It looks like any Americans eager to pin the blame for the financial crisis on particular Wall Street bankers have just missed a chance. How so? Two financial-crisis scapegoat candidates wriggled out of that role on Tuesday, thanks to the decision of a jury in Federal District Court in Brooklyn, N.Y.
The jurors decided that Ralph R. Cioffi and Matthew M. Tannin, who formerly managed two Bear Stearns hedge funds that imploded back in June 2007, did not lie to investors and that Cioffi did not violate laws against insider trading, according to the New York Times. This seems fine to me because I don't think they should get the blame for the financial crisis.
Why did the jury reach its verdicts? I'm not sure, but I know that Cioffi and Tannin were accused of, and acquitted of, lying to investors who lost a total of $1.6 billion that they had entrusted to the pair. The pair had been charged with presenting an optimistic financial picture of their funds without disclosing that they were plummeting in value and that Cioffi had already pulled some assets from one of them.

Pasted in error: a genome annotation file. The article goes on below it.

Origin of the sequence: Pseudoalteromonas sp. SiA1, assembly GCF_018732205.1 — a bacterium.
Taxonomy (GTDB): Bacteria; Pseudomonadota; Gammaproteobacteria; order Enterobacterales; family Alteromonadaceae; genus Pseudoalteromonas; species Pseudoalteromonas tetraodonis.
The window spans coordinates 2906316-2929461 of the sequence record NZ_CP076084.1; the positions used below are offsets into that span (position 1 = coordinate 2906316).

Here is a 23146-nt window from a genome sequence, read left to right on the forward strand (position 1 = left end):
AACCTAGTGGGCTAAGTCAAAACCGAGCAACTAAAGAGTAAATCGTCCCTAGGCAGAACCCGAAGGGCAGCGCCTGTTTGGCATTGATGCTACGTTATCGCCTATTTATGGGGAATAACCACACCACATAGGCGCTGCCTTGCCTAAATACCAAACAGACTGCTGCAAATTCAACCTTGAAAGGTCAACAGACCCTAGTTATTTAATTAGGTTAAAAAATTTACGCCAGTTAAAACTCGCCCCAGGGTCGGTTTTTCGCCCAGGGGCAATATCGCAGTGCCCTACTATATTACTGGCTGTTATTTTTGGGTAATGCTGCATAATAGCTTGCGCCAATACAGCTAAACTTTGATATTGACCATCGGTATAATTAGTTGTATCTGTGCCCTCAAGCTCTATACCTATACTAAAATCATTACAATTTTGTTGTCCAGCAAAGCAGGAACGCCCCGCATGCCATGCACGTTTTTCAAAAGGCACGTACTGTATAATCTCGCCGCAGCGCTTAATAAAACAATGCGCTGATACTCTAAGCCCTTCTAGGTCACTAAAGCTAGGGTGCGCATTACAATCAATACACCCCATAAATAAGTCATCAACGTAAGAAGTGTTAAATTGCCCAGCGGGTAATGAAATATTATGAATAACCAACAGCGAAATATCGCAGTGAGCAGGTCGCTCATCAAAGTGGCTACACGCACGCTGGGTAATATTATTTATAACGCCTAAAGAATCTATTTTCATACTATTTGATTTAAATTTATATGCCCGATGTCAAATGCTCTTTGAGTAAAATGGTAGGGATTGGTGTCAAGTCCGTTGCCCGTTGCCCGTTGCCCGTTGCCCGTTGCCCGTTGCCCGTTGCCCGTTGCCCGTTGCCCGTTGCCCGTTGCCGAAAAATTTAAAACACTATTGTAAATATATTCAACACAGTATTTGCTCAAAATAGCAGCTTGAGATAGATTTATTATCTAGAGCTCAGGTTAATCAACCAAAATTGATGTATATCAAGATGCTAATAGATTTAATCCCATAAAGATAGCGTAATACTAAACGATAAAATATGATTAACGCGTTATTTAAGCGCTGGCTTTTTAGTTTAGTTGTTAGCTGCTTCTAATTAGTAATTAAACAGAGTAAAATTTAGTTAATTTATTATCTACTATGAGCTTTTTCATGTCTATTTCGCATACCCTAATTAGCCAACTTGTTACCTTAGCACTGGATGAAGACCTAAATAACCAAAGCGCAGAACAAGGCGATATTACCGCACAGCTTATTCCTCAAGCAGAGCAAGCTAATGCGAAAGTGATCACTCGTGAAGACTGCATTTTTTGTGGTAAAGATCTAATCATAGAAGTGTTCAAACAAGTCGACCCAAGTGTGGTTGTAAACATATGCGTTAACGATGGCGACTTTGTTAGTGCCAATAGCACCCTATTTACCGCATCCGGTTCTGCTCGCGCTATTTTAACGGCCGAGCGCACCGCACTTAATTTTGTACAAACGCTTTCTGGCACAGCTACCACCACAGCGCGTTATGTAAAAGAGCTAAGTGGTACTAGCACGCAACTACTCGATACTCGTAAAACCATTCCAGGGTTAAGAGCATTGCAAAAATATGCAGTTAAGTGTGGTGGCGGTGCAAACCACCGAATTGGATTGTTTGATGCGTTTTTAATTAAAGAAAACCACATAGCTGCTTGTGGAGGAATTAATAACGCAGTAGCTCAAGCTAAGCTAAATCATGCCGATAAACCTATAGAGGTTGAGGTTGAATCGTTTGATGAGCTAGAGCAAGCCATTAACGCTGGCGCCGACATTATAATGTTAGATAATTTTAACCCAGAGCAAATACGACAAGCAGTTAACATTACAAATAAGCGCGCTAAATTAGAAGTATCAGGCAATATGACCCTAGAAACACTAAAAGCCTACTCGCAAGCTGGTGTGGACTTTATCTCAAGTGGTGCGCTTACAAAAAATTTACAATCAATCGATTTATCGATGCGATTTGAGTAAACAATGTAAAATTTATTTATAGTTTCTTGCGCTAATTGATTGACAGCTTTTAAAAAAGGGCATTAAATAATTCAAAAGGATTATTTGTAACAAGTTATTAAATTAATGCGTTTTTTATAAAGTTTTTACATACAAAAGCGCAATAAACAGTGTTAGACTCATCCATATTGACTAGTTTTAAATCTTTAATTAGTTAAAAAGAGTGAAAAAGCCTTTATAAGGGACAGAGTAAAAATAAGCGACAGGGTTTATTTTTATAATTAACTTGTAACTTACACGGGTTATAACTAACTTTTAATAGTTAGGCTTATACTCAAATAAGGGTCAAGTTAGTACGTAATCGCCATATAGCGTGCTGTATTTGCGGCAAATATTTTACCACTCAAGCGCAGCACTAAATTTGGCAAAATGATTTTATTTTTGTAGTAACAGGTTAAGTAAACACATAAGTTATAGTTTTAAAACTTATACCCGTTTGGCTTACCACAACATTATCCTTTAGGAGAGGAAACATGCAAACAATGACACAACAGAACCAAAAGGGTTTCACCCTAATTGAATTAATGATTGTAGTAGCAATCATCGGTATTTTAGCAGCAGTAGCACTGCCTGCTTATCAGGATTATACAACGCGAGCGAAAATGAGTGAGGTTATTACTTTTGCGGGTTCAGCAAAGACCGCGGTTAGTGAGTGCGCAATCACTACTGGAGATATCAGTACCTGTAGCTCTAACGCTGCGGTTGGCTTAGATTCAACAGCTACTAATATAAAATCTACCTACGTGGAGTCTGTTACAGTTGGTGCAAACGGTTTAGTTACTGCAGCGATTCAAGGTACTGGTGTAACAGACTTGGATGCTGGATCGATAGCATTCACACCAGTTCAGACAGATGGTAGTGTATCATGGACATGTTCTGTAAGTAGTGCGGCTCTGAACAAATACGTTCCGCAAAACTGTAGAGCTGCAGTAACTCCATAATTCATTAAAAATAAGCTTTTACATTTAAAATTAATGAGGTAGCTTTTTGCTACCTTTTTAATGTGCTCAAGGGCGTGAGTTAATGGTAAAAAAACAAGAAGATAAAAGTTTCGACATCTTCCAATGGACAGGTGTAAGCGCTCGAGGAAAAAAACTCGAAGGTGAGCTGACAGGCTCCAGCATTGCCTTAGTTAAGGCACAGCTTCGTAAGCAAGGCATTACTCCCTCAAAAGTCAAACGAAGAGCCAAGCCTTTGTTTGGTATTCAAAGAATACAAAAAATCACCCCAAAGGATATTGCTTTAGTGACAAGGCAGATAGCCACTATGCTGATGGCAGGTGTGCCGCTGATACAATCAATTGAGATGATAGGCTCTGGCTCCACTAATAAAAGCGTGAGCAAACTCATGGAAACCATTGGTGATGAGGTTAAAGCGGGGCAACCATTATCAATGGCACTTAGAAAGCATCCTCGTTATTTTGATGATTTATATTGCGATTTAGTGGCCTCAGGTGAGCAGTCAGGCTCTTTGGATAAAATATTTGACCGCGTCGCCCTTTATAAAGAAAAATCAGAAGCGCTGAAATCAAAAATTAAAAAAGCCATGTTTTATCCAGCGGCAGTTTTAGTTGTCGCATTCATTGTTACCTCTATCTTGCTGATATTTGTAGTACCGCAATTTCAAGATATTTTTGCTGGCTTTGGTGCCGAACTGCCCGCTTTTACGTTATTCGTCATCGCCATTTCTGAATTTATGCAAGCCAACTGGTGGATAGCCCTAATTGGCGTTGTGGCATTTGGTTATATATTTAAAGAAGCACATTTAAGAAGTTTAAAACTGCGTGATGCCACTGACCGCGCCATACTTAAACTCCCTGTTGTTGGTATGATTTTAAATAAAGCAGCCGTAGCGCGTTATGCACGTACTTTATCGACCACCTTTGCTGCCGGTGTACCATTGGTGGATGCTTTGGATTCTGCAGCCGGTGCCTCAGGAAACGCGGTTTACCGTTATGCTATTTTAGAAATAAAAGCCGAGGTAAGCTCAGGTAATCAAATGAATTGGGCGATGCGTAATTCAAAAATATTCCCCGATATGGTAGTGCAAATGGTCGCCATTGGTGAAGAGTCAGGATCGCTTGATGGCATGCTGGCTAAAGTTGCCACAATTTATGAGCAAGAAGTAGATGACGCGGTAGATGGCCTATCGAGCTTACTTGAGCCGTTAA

But wait -- there's more: Cioffi was acquitted on a separate charge of insider trading on allegations that he moved $2 million he had invested in one of the failing hedge funds to another less risky fund while telling investors he was adding to his position.
In trying to understand why the two were acquitted, I think Cioffi's defense attorney summarized it well. He told the Associated Press that prosecutors failed to show that the managers "knew what the future held and they hatched a criminal scheme to lie to investors."
Indeed, the two defendants are a sideshow diversion from where the blame really belongs -- which is that most of the conduct that caused the financial catastrophe was perfectly legal.